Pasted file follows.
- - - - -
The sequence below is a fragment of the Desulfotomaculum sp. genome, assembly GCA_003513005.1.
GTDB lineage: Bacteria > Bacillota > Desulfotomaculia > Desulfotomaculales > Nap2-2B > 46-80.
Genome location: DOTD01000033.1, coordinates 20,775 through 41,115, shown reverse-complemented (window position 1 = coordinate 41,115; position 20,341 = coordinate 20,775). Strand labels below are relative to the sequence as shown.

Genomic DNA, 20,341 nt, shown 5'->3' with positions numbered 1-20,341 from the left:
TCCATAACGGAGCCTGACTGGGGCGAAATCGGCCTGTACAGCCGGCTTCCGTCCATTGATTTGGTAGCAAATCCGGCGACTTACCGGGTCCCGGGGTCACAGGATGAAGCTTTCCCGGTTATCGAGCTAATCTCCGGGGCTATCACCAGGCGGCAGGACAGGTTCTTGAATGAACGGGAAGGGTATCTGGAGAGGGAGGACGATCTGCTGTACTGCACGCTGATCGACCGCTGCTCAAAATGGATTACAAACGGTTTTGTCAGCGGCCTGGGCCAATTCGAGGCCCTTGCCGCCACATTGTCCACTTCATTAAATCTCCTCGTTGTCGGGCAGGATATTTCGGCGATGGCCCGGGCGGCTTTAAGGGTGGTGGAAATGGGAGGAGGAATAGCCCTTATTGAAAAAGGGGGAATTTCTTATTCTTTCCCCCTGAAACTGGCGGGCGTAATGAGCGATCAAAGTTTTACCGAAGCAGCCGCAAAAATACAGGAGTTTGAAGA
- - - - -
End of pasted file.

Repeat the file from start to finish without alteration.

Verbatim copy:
The sequence below is a fragment of the Desulfotomaculum sp. genome, assembly GCA_003513005.1.
GTDB lineage: Bacteria > Bacillota > Desulfotomaculia > Desulfotomaculales > Nap2-2B > 46-80.
Genome location: DOTD01000033.1, coordinates 20,775 through 41,115, shown reverse-complemented (window position 1 = coordinate 41,115; position 20,341 = coordinate 20,775). Strand labels below are relative to the sequence as shown.

Genomic DNA, 20,341 nt, shown 5'->3' with positions numbered 1-20,341 from the left:
TCCATAACGGAGCCTGACTGGGGCGAAATCGGCCTGTACAGCCGGCTTCCGTCCATTGATTTGGTAGCAAATCCGGCGACTTACCGGGTCCCGGGGTCACAGGATGAAGCTTTCCCGGTTATCGAGCTAATCTCCGGGGCTATCACCAGGCGGCAGGACAGGTTCTTGAATGAACGGGAAGGGTATCTGGAGAGGGAGGACGATCTGCTGTACTGCACGCTGATCGACCGCTGCTCAAAATGGATTACAAACGGTTTTGTCAGCGGCCTGGGCCAATTCGAGGCCCTTGCCGCCACATTGTCCACTTCATTAAATCTCCTCGTTGTCGGGCAGGATATTTCGGCGATGGCCCGGGCGGCTTTAAGGGTGGTGGAAATGGGAGGAGGAATAGCCCTTATTGAAAAAGGGGGAATTTCTTATTCTTTCCCCCTGAAACTGGCGGGCGTAATGAGCGATCAAAGTTTTACCGAAGCAGCCGCAAAAATACAGGAGTTTGAAGA